Here in Canada, October is Women’s History Month. I’d like to celebrate by sharing the story of a woman journalist who, in the late 1800s, embarked on a career in journalism and gave a voice to women’s issues. She proved to Canadians that women’s interests reached beyond the kitchen and childrearing.

Kit Coleman (1856-1915) emigrated to Toronto in 1884. Born in Castleblakeney, County Galway, to a well-read father and a mother with a deep appreciation of music, her interest in social activism was stoked by her intellectual uncle who was a liberal priest and strong orator. To support herself and two children, Kit began writing for Toronto’s Saturday Night and was ultimately hired by the Toronto Mail newspaper, (later renamed The Mail and Empire). She was assigned to a column named Women’s Kingdom and instructed to share recipes, social happenings, love advice, plus beauty and fashion tips. Kit’s response to these restrictive topics was to lace her articles with satirical humour and a refreshing bluntness that readers loved.

Women’s Kingdom grew in popularity and soon Kit had license to tackle her assorted interests—politics, religious matters, marriage and the “new” woman. Even Prime Minister Wilfrid Laurier was among her faithful readers. In 1892, Kit wrote, “I think it is paying women columnists a poor compliment to imagine we cannot take an interest in the highest and very deepest challenges of the day.” The newspaper began sending her to interview personalities like revered French actress, Sarah Bernhardt. Kit travelled beyond Toronto to cover events such as the The World’s Fair in Chicago, 1893; and Queen Victoria’s Diamond Jubilee in London, England, 1897.  

Kit wrote passionately about women’s issues like equal pay, safe working conditions and the consequences of poverty. She earned half of what her male counterparts were paid and supplemented her income by cleaning houses. She often disguised herself as a male or a poor woman during investigative reporting. On one assignment, she walked the streets of London England to follow the foot steps of Charles Dickens. She also reported on unfair treatment of people in the work place.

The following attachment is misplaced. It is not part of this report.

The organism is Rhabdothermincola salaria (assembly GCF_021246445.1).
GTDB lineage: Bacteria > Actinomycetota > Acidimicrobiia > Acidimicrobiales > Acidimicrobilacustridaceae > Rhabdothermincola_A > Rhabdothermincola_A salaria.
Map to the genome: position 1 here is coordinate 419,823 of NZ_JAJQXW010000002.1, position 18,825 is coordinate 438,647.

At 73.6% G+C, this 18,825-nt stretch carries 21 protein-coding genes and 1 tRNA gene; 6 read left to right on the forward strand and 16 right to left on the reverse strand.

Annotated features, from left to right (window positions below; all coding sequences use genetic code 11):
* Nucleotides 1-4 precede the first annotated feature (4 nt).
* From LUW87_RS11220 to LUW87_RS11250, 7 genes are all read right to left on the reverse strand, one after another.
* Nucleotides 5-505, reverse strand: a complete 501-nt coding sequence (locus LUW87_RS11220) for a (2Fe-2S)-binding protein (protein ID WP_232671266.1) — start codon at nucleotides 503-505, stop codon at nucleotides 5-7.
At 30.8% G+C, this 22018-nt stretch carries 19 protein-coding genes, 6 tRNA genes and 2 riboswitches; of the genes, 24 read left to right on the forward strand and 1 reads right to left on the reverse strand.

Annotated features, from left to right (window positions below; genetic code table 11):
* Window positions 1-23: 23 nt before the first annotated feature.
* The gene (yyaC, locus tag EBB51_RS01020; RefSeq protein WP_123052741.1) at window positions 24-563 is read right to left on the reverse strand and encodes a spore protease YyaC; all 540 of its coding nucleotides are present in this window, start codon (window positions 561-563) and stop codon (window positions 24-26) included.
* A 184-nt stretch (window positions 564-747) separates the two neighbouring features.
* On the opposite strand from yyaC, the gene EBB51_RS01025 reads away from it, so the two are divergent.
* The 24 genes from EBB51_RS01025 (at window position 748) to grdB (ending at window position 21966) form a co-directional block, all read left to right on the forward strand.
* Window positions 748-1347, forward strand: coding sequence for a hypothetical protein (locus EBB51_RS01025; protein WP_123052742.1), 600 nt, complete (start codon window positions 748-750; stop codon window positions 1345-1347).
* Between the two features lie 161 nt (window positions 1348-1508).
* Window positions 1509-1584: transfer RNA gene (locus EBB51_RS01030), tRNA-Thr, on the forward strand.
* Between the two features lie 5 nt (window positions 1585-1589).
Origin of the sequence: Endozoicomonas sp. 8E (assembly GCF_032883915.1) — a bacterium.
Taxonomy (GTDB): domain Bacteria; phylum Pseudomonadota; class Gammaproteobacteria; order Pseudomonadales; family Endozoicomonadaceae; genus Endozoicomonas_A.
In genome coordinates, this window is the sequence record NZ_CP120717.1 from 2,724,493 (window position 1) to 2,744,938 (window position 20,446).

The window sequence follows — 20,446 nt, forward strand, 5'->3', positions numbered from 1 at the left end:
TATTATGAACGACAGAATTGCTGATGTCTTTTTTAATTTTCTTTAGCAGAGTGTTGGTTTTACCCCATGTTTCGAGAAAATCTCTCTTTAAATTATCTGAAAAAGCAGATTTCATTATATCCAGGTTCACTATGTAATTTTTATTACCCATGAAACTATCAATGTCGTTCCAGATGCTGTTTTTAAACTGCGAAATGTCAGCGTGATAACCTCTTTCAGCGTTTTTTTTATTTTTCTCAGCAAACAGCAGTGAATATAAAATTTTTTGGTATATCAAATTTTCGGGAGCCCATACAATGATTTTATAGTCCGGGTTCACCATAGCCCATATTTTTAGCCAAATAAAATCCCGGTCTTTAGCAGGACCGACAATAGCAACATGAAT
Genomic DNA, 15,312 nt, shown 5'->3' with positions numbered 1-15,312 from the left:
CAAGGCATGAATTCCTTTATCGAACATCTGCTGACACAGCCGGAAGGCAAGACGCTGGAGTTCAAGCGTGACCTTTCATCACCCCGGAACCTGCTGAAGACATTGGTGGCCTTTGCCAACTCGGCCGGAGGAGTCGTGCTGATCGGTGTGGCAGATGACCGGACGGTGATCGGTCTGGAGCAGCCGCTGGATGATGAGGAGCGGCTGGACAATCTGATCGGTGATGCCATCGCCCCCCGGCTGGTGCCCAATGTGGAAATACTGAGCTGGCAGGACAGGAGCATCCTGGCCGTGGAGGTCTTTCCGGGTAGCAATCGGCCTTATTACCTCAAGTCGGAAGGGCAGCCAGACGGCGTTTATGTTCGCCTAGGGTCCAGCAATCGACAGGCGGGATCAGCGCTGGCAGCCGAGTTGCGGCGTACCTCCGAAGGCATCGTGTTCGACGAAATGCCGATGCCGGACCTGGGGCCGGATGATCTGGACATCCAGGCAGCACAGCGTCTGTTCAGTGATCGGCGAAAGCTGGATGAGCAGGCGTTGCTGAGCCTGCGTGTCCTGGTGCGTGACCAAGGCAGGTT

The Mail and Empire sent Kit to Cuba to cover the Spanish-American War of 1898. In spite of instructions to cover light “women’s” topics and the attempts of male correspondents and military administrators to leave her behind in Florida, she wrangled her way to the battle front. Kit became the world’s first accredited woman war correspondent. Daily, she sent home news bulletins encompassing events and her reactions to them. Her interview with the American military uncovered information about a secret arms shipment to Cuban rebels. Before returning to Canada, she was invited to address the International Press Union of Women Journalists in Washington. In 1904, she became the first president of the Canadian Women’s Press Club of which she was a founder. Three years earlier, the Canadian census showed, that out of population of 5 million, there were only 50 female journalists.

After years of conflict with The Mail and Empire over editorial control and pay inequities, Kit Coleman quit the newspaper. Their refusal to give her a raise was the final straw. She began writing Kit’s Column and went on to become Canada’s first syndicated columnist, earning far more than she ever had as a newspaper employee. Her articles were published coast to coast—but she refused to publish in The Mail and Empire.

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